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setting a course

One of the questions on my daughters’s first-year, Christmas history test was ‘What is a dowry?’ Never a history buff she had no idea, but she made a stab. She replied that it was something to do with boats. Although her answer was not even vaguely correct, she might have been on to something by linking an ability to stay buoyant with financial security.

The more I look into Peg’s life, the more I believe her decisions were governed by the need for money and a desire for autonomy. The question is however, why did she choose such a radical way to make a living? The answer may lie with the situation around her dowry.

Born in Westmeath around 1740*, Peg was one of eight children. Her mother died from Spotted Fever when she was in her early teens. Her father who seems to be a craven, gutless sort of a person promptly gave up on life and allowed the eldest brother, Christopher, to become head of the family. Christopher was a mean, nasty, controlling tyrant. He employed both mental and physical abuse and also withheld her dowry, preferring to use the money to fund his gambling.

One wonders what Peg’s life might have been had her mother not died, her father not been a loser and her brother a sociopath. The family were comfortably well-off. Peg described her home as a “handsome property” and said that they lived in “elegant stile”. Her dowry might have been in the region of £30 to £300 pounds**. Her eldest sister married a Mr Smith who owned a malt house and brewery near Tullamore. Her next sister married a Mr Beatty who kept a china shop on Arran Street. The next sister in age married a Mr Brady (he actually wed her without a dowry as Christopher had begun his abusive-antics by this stage). We might assume that Peg too could have married a man in trade and helped her husband run the business. In fact local grocer did express an interest but Peg would not have him as he was fat, ugly and wore a wig.

These days we tend to chose our partners based on attraction. There can also be an element of choosing a person that fits your idea of yourself and the life you wish to live. In Peg’s day this was a new concept. Historian Lucy Worsely cites the popularity of the book Pamela as being instrumental in linking marriage with love. Peg, ever the modern girl, was perhaps more interested in happiness than security.

An attractive dowry might have provided Peg with a greater choice of suitors. But she was not without her admirers. She was pretty, she was witty and extremely flirtatious. She might have found a young man who lifted her heart and settled her down. But she didn’t. Instead, anxious to get away from her brother, she went to Dublin to stay with her sister in the china shop and jumped into bed with the first young bull she met. Even though she was still in her teens there was nothing shy or timid about her. As she said herself “I gave loose to pleasure, and banished every thought but of diversions that might recompense me for the evil hours I had spent at Killough [her brother's house]”.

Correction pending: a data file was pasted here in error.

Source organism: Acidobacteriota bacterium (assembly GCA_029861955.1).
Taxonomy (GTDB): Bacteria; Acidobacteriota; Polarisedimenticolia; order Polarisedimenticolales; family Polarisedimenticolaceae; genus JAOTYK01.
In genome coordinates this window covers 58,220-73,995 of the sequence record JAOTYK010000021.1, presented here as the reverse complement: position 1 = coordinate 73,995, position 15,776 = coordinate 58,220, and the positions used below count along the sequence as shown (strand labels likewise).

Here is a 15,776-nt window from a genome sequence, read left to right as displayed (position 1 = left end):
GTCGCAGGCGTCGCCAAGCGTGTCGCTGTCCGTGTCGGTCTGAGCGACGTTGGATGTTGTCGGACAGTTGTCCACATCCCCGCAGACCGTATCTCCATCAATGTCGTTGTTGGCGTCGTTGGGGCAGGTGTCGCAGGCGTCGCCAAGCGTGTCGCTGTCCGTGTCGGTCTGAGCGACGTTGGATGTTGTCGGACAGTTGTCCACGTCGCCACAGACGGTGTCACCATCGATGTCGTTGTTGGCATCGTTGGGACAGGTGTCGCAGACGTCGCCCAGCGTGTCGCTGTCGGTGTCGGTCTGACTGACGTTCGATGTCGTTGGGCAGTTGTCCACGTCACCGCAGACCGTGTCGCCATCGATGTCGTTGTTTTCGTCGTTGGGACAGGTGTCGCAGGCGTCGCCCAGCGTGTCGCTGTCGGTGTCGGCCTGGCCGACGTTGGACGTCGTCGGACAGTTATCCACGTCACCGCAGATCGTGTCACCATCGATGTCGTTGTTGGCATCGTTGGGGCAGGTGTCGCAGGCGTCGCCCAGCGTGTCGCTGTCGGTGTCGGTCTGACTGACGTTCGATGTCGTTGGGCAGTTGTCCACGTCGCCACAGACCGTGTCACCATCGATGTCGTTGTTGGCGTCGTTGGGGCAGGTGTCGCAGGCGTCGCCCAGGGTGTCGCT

And so to my project - the illustrations.

For the first image, I wish to capture that sense of starting out, a feeling that the story is beginning. When I look back to my teens I remember the fizzing, bubbling, excitement of discovering boys. My brother is possibly the nicest man in all of Ireland, so I have no experience of escaping from cruelty. But I do remember feeling that my life had just got a whole lot better.

For the illustration I want to reference her dowry becoming her brother’s gambling fund. I also want to bring in my daughter’s take on a dowry and show Peg setting sail on her adventures. I found images of eighteenth-century playing cards and a gaming chip which I liked. These mother of pearl counters were used when playing cards in a similar fashion to how we use poker chips today. I particularly like pattern on the reverse.

When it came to portraying Peg, I first thought she might be a bit nervous - a teenager, no mother, away from home, no financial provision - I was searching for poses that could convey this. I considered distress....

But that was not true to Peg. I next thought of pensive....

But again that was wrong. Peg is more gutsy. I finally settled a brazen type of calm.

Buoyant if you will.

Peg Plunkett (print number 1 - Jenny Dempsey)

* There is some uncertainty about Peg’s year of birth. She herself does not name a date. Her obituary cites the year 1727. Biographer, Francis Leeson believed she was born about 1736 and Julie Peakman, the author of Peg Plunkett: memoirs of a whore, prefers a birth date of about 1742

** Maria Luddy and Mary O'Dowd in 'Marriage in Ireland, 160 - 1925' write that cash provision for unmarried daughters in eighteen century wills varied enormously from small bequests from £5 to larger sums of £1,000 or more. They give an example of a farmer in Tipperary who left his daughter £55.

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